Wednesday, January 5, 2011

It's Alive! It's Alive!

One of the favorite books I've published is Edward Einhorn's The Living House of Oz. It's a very traditional Oz book in its way: it prominently features traditional Oz characters like Ozma and Glinda, we visit a small kingdom existing around a single theme, and both the adventure and whimsy quotients are high. But it is unusual in certain ways, too.

The main character is Buddy, a thirteen year old boy. Unlike most Oz book protagonists, Buddy is not from America and is not an orphan. He lives with his mother in a typical Oz house - typical in every way except that the house - and everything in it - is alive. But Buddy behaves like a real kid, with some growing pains and a family that's not perfect. One of the main themes of the story is a debate over whether Ozma's rule forbidding anyone except herself, the Wizard, and Glinda from practicing magic is fair. If you lived in Oz and could work magic, would you like to be forbidden from practicing your craft?

In the course of the book we revisit several Baumian places and peoples. This is one of the things I like best about the book. It adds a verisimilitude to the Ozian universe. In many Oz books - especially Thompson's- once we've visited an odd little town or village, we know we'll never hear of it again. It might as well have vanished once the adventurers have continued on their way. In Living House we encounter the former Flatheads, Reera the Red, the three Adepts, the Phanfasms, Tollydiggle the Jailor, and much more. We meet them again not just as Baum last showed them to us, but with a full recognition that life has continued on with these people in the last eighty or so years. Einhorn presents them as real people in a real Oz.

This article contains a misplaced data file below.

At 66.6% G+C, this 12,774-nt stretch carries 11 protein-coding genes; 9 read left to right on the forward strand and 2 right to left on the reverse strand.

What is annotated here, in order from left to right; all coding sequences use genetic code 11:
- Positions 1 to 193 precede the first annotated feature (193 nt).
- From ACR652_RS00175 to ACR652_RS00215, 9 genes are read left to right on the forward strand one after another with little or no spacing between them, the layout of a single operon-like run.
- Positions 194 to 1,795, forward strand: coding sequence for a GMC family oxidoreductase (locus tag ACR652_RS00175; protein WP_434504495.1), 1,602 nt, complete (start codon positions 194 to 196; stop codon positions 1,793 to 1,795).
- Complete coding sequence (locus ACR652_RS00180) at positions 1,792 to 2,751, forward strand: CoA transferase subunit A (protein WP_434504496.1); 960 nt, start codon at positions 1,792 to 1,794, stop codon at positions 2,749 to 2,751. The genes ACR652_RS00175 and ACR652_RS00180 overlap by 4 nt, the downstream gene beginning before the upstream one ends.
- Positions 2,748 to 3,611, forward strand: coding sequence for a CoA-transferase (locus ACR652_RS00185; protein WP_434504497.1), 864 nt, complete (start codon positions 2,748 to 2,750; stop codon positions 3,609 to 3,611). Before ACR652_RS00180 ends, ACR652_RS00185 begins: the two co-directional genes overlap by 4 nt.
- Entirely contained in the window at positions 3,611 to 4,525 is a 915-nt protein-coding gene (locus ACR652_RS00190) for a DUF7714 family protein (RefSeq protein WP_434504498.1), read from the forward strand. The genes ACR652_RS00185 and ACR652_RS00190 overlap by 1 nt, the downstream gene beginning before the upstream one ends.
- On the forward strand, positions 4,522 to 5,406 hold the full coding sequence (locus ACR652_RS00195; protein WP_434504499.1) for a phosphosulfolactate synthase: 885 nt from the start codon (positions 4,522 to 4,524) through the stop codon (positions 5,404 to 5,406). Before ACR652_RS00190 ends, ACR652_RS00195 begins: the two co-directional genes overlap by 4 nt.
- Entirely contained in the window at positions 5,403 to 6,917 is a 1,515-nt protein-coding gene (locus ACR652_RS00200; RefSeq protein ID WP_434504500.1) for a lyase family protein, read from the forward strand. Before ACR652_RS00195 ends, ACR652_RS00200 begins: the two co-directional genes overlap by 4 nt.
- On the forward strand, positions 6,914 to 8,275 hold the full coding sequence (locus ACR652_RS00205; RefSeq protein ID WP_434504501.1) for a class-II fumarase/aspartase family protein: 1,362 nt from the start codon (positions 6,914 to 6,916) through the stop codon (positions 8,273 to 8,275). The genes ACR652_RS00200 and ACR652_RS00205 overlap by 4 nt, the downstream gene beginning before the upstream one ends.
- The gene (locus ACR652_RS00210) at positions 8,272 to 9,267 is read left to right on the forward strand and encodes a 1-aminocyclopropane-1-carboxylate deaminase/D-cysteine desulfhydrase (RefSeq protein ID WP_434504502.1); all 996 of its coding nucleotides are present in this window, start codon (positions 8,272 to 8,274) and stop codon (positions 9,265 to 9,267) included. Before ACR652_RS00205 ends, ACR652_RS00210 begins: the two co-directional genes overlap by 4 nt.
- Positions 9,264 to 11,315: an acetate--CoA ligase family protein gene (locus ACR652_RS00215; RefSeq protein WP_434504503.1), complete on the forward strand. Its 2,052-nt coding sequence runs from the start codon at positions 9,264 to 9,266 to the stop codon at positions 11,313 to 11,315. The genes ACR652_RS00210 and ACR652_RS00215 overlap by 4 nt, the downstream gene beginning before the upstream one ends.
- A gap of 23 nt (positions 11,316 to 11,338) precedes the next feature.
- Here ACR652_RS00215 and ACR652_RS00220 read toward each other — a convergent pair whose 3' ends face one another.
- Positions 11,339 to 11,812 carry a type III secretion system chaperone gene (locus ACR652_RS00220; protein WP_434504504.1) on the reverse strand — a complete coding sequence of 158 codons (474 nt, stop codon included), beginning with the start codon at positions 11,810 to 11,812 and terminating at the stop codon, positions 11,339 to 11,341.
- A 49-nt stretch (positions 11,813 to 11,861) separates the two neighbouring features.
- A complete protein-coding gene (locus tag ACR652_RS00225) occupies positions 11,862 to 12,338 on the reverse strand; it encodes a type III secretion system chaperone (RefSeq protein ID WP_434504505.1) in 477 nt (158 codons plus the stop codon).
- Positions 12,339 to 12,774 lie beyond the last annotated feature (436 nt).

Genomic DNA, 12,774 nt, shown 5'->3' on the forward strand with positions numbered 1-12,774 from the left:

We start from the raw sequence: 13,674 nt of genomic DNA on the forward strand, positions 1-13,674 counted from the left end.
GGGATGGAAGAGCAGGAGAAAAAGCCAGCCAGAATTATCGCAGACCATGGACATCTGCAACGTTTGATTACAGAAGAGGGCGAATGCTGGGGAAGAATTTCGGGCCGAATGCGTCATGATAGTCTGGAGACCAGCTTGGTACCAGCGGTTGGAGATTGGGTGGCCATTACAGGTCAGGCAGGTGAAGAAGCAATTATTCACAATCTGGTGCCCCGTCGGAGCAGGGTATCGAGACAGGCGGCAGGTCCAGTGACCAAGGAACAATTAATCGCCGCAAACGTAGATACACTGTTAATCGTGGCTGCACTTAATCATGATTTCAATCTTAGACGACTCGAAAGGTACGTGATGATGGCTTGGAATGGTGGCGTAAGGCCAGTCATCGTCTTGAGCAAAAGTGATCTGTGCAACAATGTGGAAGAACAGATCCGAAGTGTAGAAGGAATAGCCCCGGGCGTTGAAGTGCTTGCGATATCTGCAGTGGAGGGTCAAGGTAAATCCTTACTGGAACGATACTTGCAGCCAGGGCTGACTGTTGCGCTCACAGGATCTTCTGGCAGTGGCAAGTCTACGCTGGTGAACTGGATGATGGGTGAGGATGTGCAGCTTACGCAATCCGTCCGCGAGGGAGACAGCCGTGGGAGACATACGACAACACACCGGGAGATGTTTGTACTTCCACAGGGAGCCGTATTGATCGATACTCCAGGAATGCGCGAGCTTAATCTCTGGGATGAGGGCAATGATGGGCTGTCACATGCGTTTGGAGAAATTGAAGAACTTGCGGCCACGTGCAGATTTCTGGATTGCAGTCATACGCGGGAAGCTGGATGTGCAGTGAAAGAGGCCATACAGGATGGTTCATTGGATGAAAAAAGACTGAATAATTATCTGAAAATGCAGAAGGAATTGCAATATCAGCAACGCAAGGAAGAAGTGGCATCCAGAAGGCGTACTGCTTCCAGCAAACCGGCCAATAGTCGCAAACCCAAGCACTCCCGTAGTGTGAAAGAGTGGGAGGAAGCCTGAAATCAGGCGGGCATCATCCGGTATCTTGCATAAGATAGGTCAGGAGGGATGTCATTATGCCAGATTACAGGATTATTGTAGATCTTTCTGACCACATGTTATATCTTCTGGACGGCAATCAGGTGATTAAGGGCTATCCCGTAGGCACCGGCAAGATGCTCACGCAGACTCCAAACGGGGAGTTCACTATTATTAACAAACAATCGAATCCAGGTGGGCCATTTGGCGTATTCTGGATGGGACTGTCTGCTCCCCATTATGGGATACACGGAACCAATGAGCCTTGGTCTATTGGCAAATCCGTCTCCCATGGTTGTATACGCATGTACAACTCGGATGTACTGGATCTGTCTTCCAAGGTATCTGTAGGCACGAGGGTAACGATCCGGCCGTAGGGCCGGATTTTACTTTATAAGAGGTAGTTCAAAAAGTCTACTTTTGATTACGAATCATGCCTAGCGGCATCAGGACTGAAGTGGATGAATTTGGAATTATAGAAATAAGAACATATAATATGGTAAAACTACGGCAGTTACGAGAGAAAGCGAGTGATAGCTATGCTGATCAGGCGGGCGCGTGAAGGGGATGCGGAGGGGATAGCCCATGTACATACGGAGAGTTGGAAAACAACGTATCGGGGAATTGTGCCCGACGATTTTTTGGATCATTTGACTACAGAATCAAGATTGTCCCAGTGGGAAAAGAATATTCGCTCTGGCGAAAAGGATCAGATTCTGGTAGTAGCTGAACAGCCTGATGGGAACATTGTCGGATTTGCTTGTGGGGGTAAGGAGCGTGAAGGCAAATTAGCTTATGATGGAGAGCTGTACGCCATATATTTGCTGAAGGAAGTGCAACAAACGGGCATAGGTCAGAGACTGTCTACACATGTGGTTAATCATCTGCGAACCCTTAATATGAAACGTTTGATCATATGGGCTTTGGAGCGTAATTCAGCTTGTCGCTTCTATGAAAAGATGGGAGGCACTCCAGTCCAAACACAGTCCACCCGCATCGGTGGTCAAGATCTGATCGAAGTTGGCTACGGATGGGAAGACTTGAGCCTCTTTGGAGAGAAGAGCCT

There are some serious issues discussed in the book, moral and social responsibility, good versus evil, ugly versus beautiful. But none of this is slathered on with a trowel. It's all perfectly balanced by the pervasive humor and exciting action. The Living House of Oz is still a book for kids - and kids at heart.

Eric Shanower provides beautiful illustrations. One of my favorite is the full-color endpaper design (below) showing all the inhabitants of the Living House whooping it up!

So come on, if you've never read it, give the book a try! To help things along in these tough times The Living House of Oz is being offered at 25% off the cover price for the next week.Also, illustrator Eric Shanower will be happy to autograph any copy sold this week. You can request such in the "Special Instructions" field during check out.

Illustrations © copyright 2005 by Eric Shanower.

1 comment:

Anonymous said...

That book sounds right up my alley, in some ways it's similar to what I'm trying to do with "The Ozma Confessions" (if someone can help me come up with an "of Oz" title instead of Ozma Confessions I'd be greatful), with looking at the magic ban (as well as other issues surrounding Ozma)...

I will deffinitly check this one out, thanks.